Susan Tyrrell  

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Train wreck at Montparnasse (October 22, 1895) by Studio Lévy and Sons.
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Train wreck at Montparnasse (October 22, 1895) by Studio Lévy and Sons.

Susan Tyrrell (March 18, 1945 - June 17, 2012) was an American actress of Irish descent, known for her Academy Award-nominated performance as Oma in Fat City and her role as Ramona Rickettes in the film Cry-Baby.

Background

Tyrrell was born in San Francisco, California. Her father was a top agent at one time with the William Morris Agency. She built up her résumé in summer stock and regional plays, usually cast in standard ingénue roles, although her theatre roles would grow larger once she came to New York City, where she appeared in The Rimers of Eldritch, Cactus Flower, King Lear, Camino Real, and The Time of Your Life, among others.

After her film debut in Shoot Out (1971), her performance as Oma in Fat City brought her a 1972 Academy Award nomination for Best Supporting Actress.

Susan Tyrrell played Solly, a tough, foul-mouthed lesbian, in both 1980s cult-films Angel and Avenging Angel. In the first film she sparred with co-star Dick Shawn over a game of cribbage, and in the sequel, Solly acted as den-mother to a group of transvestite prostitutes and raised an abandoned baby. She appeared in the cult classic film Cry Baby in 1990 as Ramona Rickettes.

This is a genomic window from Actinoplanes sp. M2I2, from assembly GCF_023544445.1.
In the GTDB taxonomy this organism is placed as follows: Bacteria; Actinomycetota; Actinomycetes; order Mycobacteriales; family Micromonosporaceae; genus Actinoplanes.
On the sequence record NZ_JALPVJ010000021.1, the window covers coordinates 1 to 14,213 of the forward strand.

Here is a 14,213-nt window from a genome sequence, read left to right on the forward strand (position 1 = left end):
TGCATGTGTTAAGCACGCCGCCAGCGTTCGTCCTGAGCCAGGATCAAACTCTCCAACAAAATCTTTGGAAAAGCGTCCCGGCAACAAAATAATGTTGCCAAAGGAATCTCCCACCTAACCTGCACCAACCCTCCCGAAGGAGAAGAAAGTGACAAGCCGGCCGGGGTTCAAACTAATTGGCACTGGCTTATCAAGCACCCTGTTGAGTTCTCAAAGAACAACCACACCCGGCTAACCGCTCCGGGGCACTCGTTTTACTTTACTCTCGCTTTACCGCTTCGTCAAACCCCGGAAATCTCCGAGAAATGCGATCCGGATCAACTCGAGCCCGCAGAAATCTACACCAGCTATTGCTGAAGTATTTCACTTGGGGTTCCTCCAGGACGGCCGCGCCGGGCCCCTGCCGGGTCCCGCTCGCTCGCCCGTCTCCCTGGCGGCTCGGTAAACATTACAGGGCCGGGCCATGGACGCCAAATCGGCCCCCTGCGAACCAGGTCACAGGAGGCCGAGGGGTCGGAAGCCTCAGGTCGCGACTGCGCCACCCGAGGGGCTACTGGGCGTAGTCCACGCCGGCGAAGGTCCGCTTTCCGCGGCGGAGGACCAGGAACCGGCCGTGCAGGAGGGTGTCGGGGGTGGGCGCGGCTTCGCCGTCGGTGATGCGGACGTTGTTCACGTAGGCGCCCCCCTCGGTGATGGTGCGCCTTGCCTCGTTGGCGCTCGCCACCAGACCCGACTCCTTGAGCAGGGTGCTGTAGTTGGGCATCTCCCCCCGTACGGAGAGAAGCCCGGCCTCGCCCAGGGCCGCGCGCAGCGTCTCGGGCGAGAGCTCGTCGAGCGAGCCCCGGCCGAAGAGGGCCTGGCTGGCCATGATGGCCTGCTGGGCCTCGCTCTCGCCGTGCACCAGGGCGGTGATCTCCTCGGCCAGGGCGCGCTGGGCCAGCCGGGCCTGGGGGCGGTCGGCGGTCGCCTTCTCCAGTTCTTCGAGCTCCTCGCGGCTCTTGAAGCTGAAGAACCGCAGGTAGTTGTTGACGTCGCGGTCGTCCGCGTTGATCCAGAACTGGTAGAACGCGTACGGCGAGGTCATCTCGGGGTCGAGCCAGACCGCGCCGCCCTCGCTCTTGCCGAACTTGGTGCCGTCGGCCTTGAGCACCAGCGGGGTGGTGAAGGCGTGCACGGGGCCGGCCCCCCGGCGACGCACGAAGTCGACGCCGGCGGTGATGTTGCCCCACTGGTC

In early 2000, she suffered the loss of both legs as a result of blood clots due to the rare blood disease essential thrombocythemia. She has continued to work, playing Ella the Fortune Teller in Masked and Anonymous (2003) and the High Priestess in The Devil's Due at Midnight (2004).

She is sometimes credited as Susan Tyrell in her early films. At her request, her narration for Ralph Bakshi's Wizards was uncredited. However, the film brought her so much work, she later told Bakshi she regretted not taking a credit.

She is also a composer, credited with the song "Witch's Egg" in Forbidden Zone, in which she starred, a 1980 low-budget indie film directed by Richard Elfman with musical group Oingo Boingo (known as The Mystic Knights of the Oingo Boingo then).

Selected filmography




Unless indicated otherwise, the text in this article is either based on Wikipedia article "Susan Tyrrell" or another language Wikipedia page thereof used under the terms of the GNU Free Documentation License; or on original research by Jahsonic and friends. See Art and Popular Culture's copyright notice.

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